Krishna, Jesus and the Path of Devotion
Answering a question based on a previous talk about Krishna and dharma, Sadhguru explains how the path offered by Jesus is the path of devotion, and how many yogis in India, including Krishna, have offered this path too.
Q: When the meek person came to Krishna and explained how he perceived his dharma, that he took anything that came his way in total acceptance, Krishna said that his dharma is that of a coward, and he let him pass. Whereas Jesus says, “Blessed are the meek: for they shall inherit the earth.” So what is the difference between the two?
Sadhguru: It is always very important that one perceives the kind of situation and the kind of social realities someone lived in and why they spoke the way they spoke. There is one aspect of the teaching which is of an eternal nature – whoever speaks it, speaks in the same terms. But there is another aspect of the teaching which is relevant to the people who are sitting there at that moment. That relevance keeps changing from generation to generation. Not only from generation to generation, but even within the generation from society to society, from group of people to group of people, from person to person, it is a different reality.
If we want to understand this aspect, we have to bring some kind of alignment to the social realities that Krishna lived in, the social realities that Jesus lived in, and the social realities that you live in right now.
Jesus sort of substantiated this aspect of being meek by saying, “If someone strikes you on the right cheek, turn to him the other also.” He was talking to his closest disciples before sending them out to spread his message. He said, “When you go out with this new message, if people come and slap you on one cheek, show the other.” But that is not the teaching for all of you. Can you live by those guidelines? Genuinely, how many of you are capable of this in your life? You are not capable of that.
Krishna lived in totally different conditions, and he spoke differently to different people. If you look at what Krishna spoke about bhakti or devotion, you would think it is very contradictory to this aspect [about the meek].
Another thing we need to understand is, Jesus was hugely restricted by the situation in which he existed. He had no real freedom of speech. He mostly lived like a fugitive. Here and there, he spoke to small groups of people. If he had said one more word, his life would have been finished, and it happened that way. The moment he picked up a little momentum, you know what they did to him. Krishna was a kingmaker. His friends were kings and emperors. He could call upon large armies to fulfill his purpose. So he was placed in a completely different situation.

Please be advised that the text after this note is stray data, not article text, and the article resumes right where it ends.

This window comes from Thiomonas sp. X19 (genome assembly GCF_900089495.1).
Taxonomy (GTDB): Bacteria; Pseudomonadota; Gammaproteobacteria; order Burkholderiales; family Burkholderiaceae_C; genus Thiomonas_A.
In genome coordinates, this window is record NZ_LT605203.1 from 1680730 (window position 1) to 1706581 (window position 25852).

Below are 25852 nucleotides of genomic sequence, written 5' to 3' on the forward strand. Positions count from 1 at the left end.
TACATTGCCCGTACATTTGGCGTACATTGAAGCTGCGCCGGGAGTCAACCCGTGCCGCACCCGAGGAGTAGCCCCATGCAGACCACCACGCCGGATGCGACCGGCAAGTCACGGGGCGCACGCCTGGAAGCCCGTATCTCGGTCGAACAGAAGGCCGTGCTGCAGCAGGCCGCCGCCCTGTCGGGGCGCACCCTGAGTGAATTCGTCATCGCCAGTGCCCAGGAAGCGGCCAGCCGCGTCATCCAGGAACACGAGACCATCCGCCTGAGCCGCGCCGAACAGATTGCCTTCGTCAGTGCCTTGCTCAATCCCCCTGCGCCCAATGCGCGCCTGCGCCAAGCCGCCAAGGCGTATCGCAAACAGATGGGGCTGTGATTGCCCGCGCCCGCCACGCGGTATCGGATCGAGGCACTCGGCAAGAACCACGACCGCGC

“I am the Way”
When it comes to approaching the eternal, Jesus was just talking about the yoga of devotion, because that is his way. He was talking about one dimension of approaching the Ultimate. He was just saying, “Follow me.” This is devotion. Krishna also said the same things. He said, “I am the way.” Jesus said something like, “I am the way, the truth, and the life. No one goes to the Father except through me.” But he went further somewhere else and said, “I and the Father are one.” In that part of the world, uttering such a thing was total sacrilege. If anybody claims “I and the Father are one,” it means, “I am God.” Such a claim immediately brought death penalty in that part of the world. But here in India, any number of yogis have said it, and people treated them and worshipped them as gods because they experienced the Divine in them. When Krishna said, “I am the Ultimate Divine,” people were not surprised or shocked. It was not a sacrilege because that was very much a part of people’s knowing. They were very happy he had come when they were alive.
Any number of yogis have said this. Well-known ones and very minor ones. When I say minor, I mean it in terms of social acknowledgement. They were great people within themselves, but socially, in the world, they were very small. Those people have been worshipped as gods. But for Jesus, it was totally out of place in that culture. Him saying, “Me and My Father are one” brought him death. With Krishna too, any number of times, people tried to kill him, but they tried to kill him not for his utterances; they tried to kill him for political and military reasons because he was involved in those affairs. Nobody ever tried to kill him because of the teaching he gave.
Editor’s Note: Find more of Sadhguru’s insights as he explores the realm of the enlightened in the ebook “Encounter the Enlightened.”